In doing geospatial data science work, it is very important to think about optimizing the code you are writing. How can you make datasets with hundreds of millions of rows aggregate or join faster? This is where concepts such as spatial indices come in. In this post, I will talk about how a spatial index gets implemented, what its benefits and limitations are, and take a look at Uber’s open source H3 indexing library for some cool spatial data science applications. Let’s get started!
A regular index is the kind of thing you might find at the end of a book: a list of words and where they have shown up in the text. This helps you quickly look up any reference to a word you’re interested in within a certain text. Without this handy tool, you would need to manually look through every page of your book, searching for that one mention you wanted to read about.
In modern databases, this issue of querying and searching is also very pertinent. Indexing often makes looking up data faster than filtering, and you can create indices based on a column of interest. For geospatial data in particular, engineers often need to look at operations like “intersection” or “is nearby to”. How can we make a spatial index so that these operations are as fast as possible? First, let’s take a look at some of this geospatial data:
Let’s say that we want to run a query to determine if these two shapes are intersecting. By construction, spatial databases create their index out of a bounding box that contains the geometry:
For answering whether these two features intersect, the database will compare whether the two bounding boxes have any area in common. As you can see, this can quickly lead to false positives. To fix this issue, spatial databases like PostGIS typically partition these large bounding boxes into smaller and smaller ones:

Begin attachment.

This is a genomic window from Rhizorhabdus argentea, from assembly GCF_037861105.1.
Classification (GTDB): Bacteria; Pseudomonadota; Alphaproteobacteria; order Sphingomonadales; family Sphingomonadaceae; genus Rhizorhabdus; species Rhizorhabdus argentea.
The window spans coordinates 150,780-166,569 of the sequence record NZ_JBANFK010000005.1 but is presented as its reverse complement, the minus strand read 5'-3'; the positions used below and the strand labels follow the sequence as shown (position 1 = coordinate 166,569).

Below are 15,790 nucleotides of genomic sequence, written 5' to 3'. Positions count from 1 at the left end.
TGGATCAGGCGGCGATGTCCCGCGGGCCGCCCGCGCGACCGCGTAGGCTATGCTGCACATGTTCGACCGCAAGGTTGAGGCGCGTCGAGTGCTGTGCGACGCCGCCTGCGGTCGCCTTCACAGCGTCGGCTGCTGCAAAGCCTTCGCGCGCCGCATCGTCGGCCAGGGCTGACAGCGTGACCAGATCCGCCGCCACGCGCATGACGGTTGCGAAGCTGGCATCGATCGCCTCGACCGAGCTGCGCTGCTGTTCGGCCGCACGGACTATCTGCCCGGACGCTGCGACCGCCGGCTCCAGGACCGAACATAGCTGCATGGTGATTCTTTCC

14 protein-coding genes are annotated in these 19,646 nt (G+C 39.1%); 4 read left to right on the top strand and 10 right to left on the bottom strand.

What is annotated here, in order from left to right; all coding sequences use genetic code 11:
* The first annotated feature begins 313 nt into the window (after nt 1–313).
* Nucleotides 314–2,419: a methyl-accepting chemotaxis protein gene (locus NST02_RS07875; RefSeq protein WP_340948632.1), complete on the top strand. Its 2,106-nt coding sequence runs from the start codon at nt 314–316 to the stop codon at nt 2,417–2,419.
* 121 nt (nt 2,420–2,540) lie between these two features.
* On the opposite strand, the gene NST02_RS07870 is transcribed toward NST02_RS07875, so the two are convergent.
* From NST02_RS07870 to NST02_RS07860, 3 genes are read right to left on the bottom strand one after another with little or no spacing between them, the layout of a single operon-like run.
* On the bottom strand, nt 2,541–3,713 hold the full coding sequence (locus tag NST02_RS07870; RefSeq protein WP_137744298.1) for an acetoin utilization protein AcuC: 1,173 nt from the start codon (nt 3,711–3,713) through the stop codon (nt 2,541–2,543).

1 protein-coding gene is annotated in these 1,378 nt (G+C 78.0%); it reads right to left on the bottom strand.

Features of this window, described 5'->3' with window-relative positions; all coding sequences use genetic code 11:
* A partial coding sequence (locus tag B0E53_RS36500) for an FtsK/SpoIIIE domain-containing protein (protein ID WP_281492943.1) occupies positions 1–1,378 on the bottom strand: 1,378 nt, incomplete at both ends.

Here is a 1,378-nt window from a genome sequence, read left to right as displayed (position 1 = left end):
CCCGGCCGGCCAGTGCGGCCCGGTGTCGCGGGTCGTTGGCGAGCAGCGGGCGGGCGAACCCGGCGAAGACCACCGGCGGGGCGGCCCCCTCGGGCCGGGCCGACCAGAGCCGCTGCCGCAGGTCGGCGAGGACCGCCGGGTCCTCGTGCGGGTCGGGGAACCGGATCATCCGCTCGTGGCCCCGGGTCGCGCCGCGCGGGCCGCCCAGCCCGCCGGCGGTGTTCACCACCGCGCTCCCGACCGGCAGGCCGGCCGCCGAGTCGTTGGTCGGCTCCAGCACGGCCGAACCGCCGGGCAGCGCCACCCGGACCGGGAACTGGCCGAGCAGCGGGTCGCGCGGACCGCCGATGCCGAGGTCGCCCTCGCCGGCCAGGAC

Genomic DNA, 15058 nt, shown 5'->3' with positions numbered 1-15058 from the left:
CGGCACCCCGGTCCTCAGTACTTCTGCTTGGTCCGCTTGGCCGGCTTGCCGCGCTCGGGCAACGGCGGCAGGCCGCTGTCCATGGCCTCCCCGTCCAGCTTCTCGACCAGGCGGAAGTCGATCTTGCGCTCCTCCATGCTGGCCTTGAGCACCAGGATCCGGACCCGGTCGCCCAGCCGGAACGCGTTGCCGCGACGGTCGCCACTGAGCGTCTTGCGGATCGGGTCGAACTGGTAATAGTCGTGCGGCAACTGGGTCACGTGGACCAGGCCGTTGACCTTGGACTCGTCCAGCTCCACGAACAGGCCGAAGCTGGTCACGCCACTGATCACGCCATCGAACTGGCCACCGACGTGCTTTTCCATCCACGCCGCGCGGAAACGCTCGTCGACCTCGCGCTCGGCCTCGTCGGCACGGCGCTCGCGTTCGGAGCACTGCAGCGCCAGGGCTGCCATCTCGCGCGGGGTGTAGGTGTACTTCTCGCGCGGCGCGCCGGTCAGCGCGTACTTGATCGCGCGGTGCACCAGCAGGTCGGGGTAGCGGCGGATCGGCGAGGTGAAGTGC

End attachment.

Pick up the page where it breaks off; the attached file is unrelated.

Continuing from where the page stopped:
These partitions are stored in R-trees. R-trees are a hierarchical data structure: they keep track of the large “parent” bounding box, its children, its children’s children and so on. Every parent’s bounding box contains its children’s bounding boxes:
The operation “intersect” is one of the key operations that benefits from this structure. While querying an interesection, the database looks down this tree asking “does the current bounding box intersect the feature of interest?”. If yes, it looks at that bounding box’s children and asks the same question. As it does so, it is able to quickly traverse the tree, skipping the branches that do not have an intersection and thus improve the query’s performance. In the end, it returns the intersecting geometry as desired.
Let’s now take a concrete look at what using a regular row-wise procedure vs a spatial index looks like. I’ll be using 2 datasets representing NYC’s Census Tracts as well as City Facilities (both licensed through Open Data, and available here and here). First, let’s try out the “intersection” operation in GeoPandas on one of the Census Tract geometries. ‘Intersection’ in GeoPandas is a row-wise function checking each row of the column of interest against our geometry and looking at whether they intersect or not.
GeoPandas also offers a spatial index operation that uses R-trees and allows us to perform intersections as well. Here is a runtime comparison of the two methods over 100 runs of the intersection operation (note: because the default intersection function is slow, I only selected around 100 geometries from the original dataset):
As you can see, the spatial index approach offered much improved performance over the vanilla intersection method. In fact, here are the 95% confidence intervals for the runtimes of each: